Mukinyei (Kamba and Kikuyu), ol kinyei (Maasai), Magic Guarri (Khoisan), Cheptuya (Pokot)
A Story from Karichota
A young Mukenyei with Tree Friend William
Sometimes it is a wondrous exercise to look at the background of a vista, or to acknowledge the work of the foot soldiers, or the factory workers who create the great engineering feats of the world. Likewise, as we observe the forest we may immediately notice the majestic figs, the luscious erythrinas and twisted olives, but somehow overlook the less glamorous trees filling in the landscape. Who ever looks at the trees behind the Mona Lisa? But they are really rather lovely.
This week let us invite one of our background trees into the limelight, and look closely at one of our unsung heroes, the Mukinyei, or Euclea Divinorum.
In the areas of Kenya which were once giant cattle ranches but now fulfill a more general purpose as conservation areas and game reserves such as Ol Pejeta, we find Mukinyei to be ubiquitous with other colonizing trees such as Ololeshwa. It freely spreads underground roots so it can cover overgrazed areas in a relatively short time period.
As we travel further South we find it has more, mystical connections, hence the Latin name Euclea (“famous”) and divinorum (“magical”) because the tree is used for healing and finding water by the Sangomas or Maganga, as we refer to traditional healers in East Africa. Divination is a powerful, important skill, to which I was introduced in the 1970s at Innisfree Village in Virginia by the amazing Mr. Sato. If you want me to find water for you, just ask. As long as you promise not to put it in plastic bottles.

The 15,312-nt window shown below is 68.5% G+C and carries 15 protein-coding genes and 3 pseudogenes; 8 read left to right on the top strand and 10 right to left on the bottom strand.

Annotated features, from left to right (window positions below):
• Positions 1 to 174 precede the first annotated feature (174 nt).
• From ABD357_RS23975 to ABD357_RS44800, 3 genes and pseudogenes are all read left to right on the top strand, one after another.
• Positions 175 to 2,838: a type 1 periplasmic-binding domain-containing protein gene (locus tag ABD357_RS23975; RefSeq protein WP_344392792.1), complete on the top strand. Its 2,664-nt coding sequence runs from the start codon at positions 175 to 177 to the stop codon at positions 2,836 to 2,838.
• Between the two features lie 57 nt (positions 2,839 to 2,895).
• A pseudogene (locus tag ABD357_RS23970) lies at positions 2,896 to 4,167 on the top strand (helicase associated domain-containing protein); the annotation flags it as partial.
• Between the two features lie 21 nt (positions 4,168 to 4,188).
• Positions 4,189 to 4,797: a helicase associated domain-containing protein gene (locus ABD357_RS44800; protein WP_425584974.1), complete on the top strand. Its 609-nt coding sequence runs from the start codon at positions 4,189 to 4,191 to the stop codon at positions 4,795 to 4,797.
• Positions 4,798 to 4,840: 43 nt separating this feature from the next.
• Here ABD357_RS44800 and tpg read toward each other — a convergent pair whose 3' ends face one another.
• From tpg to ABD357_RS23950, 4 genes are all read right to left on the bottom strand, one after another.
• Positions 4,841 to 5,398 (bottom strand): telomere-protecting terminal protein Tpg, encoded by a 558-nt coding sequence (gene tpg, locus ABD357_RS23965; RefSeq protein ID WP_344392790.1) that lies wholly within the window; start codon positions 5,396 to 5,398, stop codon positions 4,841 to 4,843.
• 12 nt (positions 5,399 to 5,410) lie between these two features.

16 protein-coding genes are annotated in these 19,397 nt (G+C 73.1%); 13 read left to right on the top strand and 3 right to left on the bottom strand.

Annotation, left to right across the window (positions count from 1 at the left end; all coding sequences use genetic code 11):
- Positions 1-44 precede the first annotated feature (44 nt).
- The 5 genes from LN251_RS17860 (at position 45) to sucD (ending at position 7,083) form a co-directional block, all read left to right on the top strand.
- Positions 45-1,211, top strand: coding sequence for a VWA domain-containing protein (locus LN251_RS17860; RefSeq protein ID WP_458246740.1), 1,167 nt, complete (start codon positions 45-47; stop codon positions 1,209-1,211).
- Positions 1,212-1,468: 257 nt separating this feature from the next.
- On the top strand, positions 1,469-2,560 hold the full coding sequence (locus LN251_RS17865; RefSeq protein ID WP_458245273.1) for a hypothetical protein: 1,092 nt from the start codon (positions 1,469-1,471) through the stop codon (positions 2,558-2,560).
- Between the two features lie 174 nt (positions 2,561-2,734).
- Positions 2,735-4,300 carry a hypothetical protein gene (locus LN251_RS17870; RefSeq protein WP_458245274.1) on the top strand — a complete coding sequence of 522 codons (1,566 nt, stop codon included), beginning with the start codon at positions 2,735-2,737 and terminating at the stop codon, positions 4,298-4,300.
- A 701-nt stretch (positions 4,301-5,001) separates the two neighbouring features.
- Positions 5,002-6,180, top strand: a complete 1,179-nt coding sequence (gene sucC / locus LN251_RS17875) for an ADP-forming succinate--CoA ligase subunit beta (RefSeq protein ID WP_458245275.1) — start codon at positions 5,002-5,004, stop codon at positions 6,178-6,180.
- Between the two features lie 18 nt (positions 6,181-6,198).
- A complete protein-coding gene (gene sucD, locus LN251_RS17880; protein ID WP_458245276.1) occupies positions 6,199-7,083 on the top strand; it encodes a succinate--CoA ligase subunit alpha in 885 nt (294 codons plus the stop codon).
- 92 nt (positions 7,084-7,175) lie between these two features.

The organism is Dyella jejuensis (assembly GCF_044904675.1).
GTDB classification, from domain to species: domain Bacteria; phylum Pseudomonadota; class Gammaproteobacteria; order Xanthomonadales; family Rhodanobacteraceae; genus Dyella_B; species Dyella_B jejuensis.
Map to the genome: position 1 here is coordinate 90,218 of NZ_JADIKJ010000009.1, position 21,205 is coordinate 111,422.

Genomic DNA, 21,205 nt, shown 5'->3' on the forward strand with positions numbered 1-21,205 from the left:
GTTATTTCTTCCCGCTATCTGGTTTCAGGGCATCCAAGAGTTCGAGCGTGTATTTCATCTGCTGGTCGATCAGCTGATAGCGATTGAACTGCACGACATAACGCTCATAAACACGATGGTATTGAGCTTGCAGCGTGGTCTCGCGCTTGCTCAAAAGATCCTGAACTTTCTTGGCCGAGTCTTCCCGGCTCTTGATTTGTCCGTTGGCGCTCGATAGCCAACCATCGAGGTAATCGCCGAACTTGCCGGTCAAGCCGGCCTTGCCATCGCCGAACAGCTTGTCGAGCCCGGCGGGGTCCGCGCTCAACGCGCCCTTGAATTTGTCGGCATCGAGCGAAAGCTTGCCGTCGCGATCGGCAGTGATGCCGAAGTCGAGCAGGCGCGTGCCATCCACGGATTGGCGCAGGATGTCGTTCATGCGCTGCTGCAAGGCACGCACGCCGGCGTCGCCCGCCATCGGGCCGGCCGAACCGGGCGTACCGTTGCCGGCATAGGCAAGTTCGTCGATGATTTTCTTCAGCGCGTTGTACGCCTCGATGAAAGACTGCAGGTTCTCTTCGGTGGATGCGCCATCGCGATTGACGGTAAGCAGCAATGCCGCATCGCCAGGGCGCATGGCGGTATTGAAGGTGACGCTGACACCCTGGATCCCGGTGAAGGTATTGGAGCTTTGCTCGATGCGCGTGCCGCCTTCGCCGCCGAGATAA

I also suggest you have a look at Les Ashley’s short video https://www.youtube.com/watch?v=PUQawfx0K14 to see him explore the various uses of Mukinyei, which the Khoisan call Magic Guarri.
Mukinyei is one of the most utilized trees in our forests: twigs are used as toothbrushes (mukinyei is the Kikiyu and Mbeere name for the natural toothbrush, mswaki in Kiswahili); dye is extracted from the bark and the fruit is edible, though it can induce vomiting if taken too often. Flowers are tiny and sweet-scented. The tree seldom reaches above 5m so its usefulness for building is limited to support posts. Its hard wood burns evenly on the fire.
So when we come to think of this humble, unglamorous foot soldier, we realize that it really is a star, in its own unassuming way, deserving to be honoured along with all the spectacular trees of our amazing forests.